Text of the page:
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Sand War
Frontière Maroc-Algérie 1963.svg
DateOctober 1963
LocationThe former French colonial département of Saoura (Present-day Tindouf, Béchar Provinces.)
Result

Military stalemate

  • The closing of the border south of Figuig, Morocco/Béni Ounif, Algeria.
  • Morocco abandoned its intentions to control Bechar and Tindouf after OUA mediation.
  • No territorial changes were made.
Belligerents
Morocco
Morocco
Algeria
Algeria
Commanders and leaders
Morocco Hassan II Algeria Ahmed Ben Bella
Casualties and losses
39 killed 300 killed

The Sand War or Sands War occurred along the Algerian-Moroccan border in October 1963, and was a Moroccan attempt to claim the Tindouf and the Béchar areas that France had annexed to French Algeria a few decades earlier.

Background[edit | edit source]

Three factors contributed to the outbreak of this conflict: the absence of a precise delineation of the border between Algeria and Morocco, the discovery of important mineral resources in the disputed area, and the Moroccan irredentism fueled by the Greater Morocco[1] ideology of the Istiqlal Party and Allal al-Fassi.[2]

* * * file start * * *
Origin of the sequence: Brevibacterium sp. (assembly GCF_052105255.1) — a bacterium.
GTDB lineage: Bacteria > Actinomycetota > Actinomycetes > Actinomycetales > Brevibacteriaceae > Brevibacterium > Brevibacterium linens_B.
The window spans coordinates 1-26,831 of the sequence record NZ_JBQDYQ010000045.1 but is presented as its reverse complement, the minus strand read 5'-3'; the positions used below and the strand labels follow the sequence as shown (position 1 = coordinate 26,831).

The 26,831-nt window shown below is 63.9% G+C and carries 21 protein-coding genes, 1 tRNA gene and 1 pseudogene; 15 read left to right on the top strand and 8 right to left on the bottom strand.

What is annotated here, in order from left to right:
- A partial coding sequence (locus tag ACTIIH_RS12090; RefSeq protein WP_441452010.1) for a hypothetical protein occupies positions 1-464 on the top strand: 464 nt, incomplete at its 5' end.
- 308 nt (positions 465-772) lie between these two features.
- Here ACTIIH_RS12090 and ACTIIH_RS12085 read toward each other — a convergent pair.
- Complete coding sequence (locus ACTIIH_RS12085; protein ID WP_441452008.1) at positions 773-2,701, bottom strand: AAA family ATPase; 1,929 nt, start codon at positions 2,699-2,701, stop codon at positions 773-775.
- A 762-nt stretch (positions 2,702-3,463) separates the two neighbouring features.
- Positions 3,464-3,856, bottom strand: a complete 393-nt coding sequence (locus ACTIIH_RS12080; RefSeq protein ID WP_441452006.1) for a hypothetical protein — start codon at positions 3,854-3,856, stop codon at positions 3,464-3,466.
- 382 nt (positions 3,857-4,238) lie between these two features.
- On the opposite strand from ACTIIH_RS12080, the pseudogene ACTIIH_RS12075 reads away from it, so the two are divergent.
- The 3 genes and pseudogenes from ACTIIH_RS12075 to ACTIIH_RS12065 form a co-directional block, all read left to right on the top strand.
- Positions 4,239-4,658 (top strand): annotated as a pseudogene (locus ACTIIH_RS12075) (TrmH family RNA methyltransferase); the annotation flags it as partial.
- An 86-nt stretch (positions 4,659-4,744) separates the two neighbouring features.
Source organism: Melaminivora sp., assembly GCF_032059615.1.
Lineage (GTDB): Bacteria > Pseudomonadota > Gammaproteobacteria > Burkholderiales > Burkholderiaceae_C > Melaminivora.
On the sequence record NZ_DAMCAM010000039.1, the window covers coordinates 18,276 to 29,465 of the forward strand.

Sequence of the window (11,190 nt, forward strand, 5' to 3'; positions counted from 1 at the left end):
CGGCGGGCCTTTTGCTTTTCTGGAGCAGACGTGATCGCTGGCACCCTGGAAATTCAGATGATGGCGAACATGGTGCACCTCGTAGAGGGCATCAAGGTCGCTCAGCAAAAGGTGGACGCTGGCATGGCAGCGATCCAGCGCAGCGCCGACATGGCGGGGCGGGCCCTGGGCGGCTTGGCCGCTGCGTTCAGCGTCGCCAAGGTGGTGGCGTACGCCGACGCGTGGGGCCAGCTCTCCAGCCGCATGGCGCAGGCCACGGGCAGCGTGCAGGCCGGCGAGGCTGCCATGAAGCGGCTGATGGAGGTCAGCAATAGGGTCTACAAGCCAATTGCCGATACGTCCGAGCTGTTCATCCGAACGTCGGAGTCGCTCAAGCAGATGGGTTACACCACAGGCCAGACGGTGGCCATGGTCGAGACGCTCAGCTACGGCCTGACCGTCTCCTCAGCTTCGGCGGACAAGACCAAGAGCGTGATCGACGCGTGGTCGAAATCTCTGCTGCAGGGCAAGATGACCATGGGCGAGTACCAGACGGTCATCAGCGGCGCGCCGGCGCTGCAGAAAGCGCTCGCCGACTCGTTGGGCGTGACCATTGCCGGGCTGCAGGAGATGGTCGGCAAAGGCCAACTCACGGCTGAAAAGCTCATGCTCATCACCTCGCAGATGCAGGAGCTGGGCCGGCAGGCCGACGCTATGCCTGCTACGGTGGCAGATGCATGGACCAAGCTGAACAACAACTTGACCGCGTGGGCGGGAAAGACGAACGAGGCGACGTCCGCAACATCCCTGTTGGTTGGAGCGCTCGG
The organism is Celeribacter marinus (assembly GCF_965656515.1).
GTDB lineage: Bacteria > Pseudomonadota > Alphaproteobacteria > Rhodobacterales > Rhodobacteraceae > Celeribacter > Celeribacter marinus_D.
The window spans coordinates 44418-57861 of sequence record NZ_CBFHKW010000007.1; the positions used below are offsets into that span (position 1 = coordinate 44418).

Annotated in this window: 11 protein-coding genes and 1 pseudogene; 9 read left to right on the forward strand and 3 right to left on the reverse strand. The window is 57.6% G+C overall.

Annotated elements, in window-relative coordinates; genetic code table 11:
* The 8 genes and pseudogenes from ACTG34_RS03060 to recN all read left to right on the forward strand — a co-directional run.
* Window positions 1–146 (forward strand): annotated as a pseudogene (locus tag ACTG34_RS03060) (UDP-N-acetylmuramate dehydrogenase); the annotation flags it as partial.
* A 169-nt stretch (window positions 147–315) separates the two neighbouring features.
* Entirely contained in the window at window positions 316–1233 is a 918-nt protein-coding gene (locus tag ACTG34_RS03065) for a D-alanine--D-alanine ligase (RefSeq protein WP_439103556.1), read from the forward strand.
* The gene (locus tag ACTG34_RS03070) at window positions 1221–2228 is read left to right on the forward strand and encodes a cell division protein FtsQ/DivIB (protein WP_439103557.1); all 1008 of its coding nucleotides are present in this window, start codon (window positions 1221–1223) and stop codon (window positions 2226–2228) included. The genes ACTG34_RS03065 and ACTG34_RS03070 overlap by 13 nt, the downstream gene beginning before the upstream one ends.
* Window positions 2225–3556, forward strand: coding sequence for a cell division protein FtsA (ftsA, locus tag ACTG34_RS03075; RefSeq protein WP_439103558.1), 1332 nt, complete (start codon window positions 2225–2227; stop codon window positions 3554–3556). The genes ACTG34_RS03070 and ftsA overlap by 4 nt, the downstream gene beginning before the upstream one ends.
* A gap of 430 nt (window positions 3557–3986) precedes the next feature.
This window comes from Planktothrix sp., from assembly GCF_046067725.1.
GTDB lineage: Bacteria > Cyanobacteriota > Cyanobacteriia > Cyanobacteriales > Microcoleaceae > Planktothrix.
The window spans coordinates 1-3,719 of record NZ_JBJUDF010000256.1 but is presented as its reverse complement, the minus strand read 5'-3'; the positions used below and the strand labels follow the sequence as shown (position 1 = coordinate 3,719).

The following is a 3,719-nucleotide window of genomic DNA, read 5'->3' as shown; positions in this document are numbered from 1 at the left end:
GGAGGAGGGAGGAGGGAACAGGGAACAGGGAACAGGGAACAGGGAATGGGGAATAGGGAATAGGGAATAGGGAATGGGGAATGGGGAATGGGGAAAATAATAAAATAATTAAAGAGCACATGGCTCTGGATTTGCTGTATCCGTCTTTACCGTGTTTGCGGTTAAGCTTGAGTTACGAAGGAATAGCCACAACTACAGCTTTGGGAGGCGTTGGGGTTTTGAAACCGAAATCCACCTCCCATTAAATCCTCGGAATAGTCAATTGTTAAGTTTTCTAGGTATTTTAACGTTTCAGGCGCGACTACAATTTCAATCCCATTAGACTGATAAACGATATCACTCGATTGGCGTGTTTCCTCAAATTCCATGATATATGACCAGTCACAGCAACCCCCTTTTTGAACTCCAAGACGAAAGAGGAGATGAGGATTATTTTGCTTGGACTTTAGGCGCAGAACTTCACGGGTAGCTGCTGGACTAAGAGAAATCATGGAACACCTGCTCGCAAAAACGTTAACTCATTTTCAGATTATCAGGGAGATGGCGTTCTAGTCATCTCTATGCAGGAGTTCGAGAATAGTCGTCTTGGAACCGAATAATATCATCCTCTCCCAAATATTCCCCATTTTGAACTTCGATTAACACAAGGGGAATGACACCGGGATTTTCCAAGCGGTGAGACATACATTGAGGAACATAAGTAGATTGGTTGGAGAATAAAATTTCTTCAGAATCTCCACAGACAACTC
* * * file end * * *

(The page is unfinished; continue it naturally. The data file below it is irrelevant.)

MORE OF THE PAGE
Before French colonization of the region in the nineteenth century, part of south and west Algeria were under Moroccan influence and no border was defined.[3] In the Treaty of Lalla Maghnia (March 18, 1845), which set the border between French Algeria and Morocco, it is stipulated that "a territory without water is uninhabitable and its boundaries are superfluous" [4] the border is delineated over only 165 km.[5] Beyond that there is only one border area, without limit, punctuated by tribal territories attached to Morocco or Algeria. After the colonization of Morocco in 1912, the French administration set borders between the two territories, but these tracks were often misidentified (Varnier line in 1912, Trinquet line in 1938), and varied from one map to another,[6] since for the French administration these were not international borders and the area was virtually uninhabited.[7] The discovery of large deposits of oil and minerals (iron, manganese) in the region led France to define more precisely the territories, and in 1952 the French decided to integrate Tindouf and Colomb-Bechar to the French departments of Algeria.[8]